But then, who knows? Sometimes I’ve been told that people just love the fact that I’m optimistic!

How did you get involved in the fintech industry?

For about three years now, we’ve been doing transactions for Community Investment Management, a San Francisco-based impact investor. CIM invests in companies that bring innovative financial technology products and services to underserved communities. They are committed to having a positive social impact and bringing the long-term focus necessary to this mission, even though the services they fund are state-of-the-art.

At any given time, we have several different transactions going on with this team. This is an example of a client that only makes me more enthusiastic about the possibilities of this space.

You’re involved in it as an investor and a lawyer, aren’t you?

That’s right. For a long time, I advised a group of three former executives from Deutsche Bank and JPMorgan who started a fintech-oriented investment firm, Pivot Investment Partners. They would give me an overview of their investments, and I would be the fourth. They have been very successful and currently have many clients. However, my agreement with them has not changed. I am fortunate to say that out of over 25 deals, we are invested in several companies that have become unicorns, like AvidXchange Inc., iCapital Network Inc., Bold Penguin and a few others. It was a fun experience.

Are you involved in other investment funds?

Yes. I have created my own exclusive fund of funds. These are multi-strategy, long-short funds with unique structures and professionally managed.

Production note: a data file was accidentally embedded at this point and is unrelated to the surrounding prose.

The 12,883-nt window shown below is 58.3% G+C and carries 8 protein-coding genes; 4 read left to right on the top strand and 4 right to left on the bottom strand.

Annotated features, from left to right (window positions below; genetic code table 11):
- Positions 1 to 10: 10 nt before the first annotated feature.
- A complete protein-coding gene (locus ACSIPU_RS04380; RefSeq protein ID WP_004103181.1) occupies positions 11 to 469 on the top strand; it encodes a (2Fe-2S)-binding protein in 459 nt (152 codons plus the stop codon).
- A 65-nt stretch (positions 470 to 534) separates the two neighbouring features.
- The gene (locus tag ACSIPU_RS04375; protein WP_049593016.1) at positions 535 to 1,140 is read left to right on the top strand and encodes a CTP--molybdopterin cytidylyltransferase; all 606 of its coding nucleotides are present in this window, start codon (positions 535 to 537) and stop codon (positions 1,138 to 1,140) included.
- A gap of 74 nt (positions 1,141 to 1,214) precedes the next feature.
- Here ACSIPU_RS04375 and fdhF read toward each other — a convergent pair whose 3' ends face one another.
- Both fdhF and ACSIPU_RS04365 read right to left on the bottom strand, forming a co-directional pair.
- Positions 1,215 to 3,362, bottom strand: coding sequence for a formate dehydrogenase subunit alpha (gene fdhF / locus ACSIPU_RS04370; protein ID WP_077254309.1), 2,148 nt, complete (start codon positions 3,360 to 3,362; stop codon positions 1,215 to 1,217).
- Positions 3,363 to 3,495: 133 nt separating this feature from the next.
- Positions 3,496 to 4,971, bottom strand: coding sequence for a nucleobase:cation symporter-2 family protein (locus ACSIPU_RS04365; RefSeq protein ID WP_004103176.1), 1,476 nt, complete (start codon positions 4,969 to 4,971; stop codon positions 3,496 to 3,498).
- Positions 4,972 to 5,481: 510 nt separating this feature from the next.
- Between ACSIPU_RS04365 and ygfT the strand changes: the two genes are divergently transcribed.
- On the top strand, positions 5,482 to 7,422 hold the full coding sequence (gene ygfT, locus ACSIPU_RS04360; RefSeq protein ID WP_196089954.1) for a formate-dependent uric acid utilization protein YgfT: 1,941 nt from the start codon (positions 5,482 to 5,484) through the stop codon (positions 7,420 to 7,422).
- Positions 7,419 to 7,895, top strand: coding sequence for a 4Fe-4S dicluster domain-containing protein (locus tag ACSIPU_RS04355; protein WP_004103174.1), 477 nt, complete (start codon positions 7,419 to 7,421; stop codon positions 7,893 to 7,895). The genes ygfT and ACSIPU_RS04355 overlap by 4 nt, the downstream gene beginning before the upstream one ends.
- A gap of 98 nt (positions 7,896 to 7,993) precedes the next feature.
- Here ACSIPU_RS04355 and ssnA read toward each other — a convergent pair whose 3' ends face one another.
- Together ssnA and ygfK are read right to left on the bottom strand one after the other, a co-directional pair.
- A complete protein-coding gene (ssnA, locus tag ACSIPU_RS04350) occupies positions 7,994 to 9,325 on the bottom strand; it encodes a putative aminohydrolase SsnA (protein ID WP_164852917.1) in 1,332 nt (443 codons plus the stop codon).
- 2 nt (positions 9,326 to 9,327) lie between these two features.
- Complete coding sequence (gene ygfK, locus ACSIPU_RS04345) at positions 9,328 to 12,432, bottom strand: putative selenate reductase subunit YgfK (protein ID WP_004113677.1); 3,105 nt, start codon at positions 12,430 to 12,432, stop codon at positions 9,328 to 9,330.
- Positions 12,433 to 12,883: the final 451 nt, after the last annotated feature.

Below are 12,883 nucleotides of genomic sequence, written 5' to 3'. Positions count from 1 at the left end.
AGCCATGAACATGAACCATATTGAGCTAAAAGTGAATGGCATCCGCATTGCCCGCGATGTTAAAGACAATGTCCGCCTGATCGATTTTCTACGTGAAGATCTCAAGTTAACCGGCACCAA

What do you mean?

Six fund managers compete with each other, and the institution that performs best each year gets more funds to work in the next year.

How are they?

You can tell I was very happy.

I understand that you are involved in philanthropy?

Yes, I have been fortunate enough to be able to give back to institutions that are important to me, including the Weinfeld program at New York University Law School, where I sit on the LAA Board of Trustees. I also pledged a seven-figure amount to Skidmore College for their new Center for Integrated Science, where I sit on the board. In addition, I am also a member of the ISH London Advisory Board and Chairman of FISH (L). We award a scholarship annually to an American student (who is in financial difficulty) to travel to London and study at the University of London.

Have you received recent recognition from your peers?

Yes, I am honored and delighted to have recently been elected to the 2021 Editorial Advisory Boards of Law360 Banking and FinTech. I am also listed on Legal 500 and many Who’s Who publications and many other accolades. I am truly honored and honored for these recognitions.

Besides all your activities, it looks like you are also studying at Harvard Business School?

I am enrolled in the owner / president management program of HBS. It’s a three-year commitment and it’s one of the best programs there is. My cohorts are around 150+ CEOs of companies around the world. As a result of COVID, our in-person classes have been postponed towards the end of the year. I hope to graduate this year in November.

Where were you trained as a young lawyer?

After becoming a lawyer, I trained in London and New York. My first training was in one of the top chambers of commerce for lawyers in London, then in two of the most prominent law firms in New York before joining my current law firm, Seward & Kissel.

Who is your role model?

While NYU Law has clearly helped my career tremendously, my role model was Jim Hurlock, Managing Partner at White & Case. I trained with him and I am what I am thanks to him. Sadly, he recently passed away and I am forever grateful to him for launching my career.

After that?

Life is a journey. I still have a lot more to accomplish in this life. I’m just getting started! Stay tuned!